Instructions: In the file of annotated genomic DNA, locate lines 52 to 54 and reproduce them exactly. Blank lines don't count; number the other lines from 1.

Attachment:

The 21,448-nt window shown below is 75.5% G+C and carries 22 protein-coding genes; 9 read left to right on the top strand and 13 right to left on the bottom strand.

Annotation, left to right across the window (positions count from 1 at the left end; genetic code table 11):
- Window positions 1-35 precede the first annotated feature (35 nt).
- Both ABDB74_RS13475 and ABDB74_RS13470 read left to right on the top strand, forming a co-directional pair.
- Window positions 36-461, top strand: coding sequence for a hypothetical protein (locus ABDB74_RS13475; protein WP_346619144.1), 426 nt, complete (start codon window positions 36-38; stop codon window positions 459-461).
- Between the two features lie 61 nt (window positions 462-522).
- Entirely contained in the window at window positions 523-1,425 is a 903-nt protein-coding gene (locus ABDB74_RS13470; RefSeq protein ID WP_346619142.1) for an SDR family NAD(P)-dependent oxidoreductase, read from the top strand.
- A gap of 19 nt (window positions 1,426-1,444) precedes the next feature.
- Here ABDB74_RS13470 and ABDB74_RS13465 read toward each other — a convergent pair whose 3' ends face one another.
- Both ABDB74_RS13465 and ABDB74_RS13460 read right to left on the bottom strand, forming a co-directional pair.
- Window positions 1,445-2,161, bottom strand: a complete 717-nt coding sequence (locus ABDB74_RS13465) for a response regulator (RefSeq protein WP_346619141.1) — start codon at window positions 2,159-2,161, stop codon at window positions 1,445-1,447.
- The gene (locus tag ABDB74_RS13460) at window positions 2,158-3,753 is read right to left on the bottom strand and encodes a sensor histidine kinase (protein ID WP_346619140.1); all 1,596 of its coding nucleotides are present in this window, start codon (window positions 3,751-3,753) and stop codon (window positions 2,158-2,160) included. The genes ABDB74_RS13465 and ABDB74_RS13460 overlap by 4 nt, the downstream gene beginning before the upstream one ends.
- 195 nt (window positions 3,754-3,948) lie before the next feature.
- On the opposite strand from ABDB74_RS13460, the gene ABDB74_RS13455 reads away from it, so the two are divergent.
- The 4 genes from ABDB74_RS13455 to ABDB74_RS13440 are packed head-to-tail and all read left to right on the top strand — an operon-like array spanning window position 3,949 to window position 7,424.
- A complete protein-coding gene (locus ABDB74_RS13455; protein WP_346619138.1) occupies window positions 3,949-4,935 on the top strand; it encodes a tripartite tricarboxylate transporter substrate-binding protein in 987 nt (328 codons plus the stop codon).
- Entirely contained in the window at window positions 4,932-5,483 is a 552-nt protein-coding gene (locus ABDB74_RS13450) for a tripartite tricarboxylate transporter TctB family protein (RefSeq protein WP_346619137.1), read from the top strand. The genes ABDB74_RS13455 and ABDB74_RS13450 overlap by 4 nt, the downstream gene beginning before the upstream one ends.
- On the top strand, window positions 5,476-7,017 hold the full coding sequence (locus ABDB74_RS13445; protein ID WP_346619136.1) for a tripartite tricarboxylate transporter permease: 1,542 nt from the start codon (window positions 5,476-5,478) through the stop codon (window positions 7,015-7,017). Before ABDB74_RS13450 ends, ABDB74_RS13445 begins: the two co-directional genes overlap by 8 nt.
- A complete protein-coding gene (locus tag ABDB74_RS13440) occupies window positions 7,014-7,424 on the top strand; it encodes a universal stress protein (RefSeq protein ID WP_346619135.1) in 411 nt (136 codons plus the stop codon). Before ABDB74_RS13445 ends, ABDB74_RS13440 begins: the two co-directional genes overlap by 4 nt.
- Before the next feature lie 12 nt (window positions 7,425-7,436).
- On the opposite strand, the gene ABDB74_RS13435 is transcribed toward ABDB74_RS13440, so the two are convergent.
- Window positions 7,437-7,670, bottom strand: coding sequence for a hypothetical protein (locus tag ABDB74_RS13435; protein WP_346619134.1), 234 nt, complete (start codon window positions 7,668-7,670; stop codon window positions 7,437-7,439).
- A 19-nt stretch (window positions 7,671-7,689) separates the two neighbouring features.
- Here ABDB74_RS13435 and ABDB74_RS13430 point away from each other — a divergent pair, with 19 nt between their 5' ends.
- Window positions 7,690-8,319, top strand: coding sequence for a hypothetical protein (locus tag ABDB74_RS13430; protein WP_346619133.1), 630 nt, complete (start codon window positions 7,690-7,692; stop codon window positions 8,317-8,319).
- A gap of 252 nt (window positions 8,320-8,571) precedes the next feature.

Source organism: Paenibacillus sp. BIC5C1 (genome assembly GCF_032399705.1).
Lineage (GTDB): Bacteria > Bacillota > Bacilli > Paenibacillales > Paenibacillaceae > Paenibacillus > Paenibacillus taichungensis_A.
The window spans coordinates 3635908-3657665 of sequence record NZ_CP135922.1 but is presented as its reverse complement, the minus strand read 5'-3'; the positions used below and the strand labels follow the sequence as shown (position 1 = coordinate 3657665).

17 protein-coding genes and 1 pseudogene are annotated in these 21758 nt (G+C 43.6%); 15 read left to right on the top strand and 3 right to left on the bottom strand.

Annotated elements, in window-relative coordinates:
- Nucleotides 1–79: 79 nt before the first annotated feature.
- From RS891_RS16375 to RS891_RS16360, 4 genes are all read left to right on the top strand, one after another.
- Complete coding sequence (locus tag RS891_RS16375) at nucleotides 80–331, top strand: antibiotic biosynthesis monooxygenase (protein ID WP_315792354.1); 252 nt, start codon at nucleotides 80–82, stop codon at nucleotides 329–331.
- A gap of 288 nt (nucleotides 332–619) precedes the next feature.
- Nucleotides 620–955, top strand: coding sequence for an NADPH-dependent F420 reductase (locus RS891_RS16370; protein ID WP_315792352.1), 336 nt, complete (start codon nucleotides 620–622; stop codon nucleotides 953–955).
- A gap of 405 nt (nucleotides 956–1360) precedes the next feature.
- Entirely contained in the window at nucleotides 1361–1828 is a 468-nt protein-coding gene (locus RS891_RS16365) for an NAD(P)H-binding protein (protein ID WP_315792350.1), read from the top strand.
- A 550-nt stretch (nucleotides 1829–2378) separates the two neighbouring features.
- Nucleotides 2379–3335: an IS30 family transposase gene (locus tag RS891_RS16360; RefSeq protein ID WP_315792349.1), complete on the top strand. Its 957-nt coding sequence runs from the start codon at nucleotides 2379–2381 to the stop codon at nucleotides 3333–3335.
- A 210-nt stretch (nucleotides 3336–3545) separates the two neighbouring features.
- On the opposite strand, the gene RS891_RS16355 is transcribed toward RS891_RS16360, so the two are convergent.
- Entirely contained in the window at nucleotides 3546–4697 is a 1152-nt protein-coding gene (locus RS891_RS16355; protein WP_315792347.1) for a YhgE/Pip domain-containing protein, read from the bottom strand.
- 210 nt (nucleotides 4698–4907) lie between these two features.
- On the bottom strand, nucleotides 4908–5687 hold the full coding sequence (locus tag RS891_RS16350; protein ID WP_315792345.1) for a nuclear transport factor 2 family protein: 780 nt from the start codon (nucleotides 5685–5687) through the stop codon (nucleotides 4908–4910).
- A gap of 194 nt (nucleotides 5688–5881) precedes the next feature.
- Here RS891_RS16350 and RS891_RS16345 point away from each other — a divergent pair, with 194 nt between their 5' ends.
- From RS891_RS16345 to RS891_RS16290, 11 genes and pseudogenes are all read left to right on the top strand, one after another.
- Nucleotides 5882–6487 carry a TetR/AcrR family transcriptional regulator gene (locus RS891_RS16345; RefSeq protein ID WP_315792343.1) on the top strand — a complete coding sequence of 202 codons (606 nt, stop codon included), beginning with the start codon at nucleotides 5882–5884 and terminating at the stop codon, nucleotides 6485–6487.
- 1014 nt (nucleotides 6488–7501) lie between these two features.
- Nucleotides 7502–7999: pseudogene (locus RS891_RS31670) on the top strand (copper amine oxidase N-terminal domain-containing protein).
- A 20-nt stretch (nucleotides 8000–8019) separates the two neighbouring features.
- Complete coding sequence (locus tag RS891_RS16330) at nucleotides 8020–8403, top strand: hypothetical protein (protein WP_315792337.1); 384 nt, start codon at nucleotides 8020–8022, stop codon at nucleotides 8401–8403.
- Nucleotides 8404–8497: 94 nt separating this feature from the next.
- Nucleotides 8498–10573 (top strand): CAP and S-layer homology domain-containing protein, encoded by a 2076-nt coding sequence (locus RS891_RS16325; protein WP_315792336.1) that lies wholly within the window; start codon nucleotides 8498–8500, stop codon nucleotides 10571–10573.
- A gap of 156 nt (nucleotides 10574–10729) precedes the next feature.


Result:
- A 20-nt stretch (nucleotides 8000–8019) separates the two neighbouring features.
- Complete coding sequence (locus tag RS891_RS16330) at nucleotides 8020–8403, top strand: hypothetical protein (protein WP_315792337.1); 384 nt, start codon at nucleotides 8020–8022, stop codon at nucleotides 8401–8403.
- Nucleotides 8404–8497: 94 nt separating this feature from the next.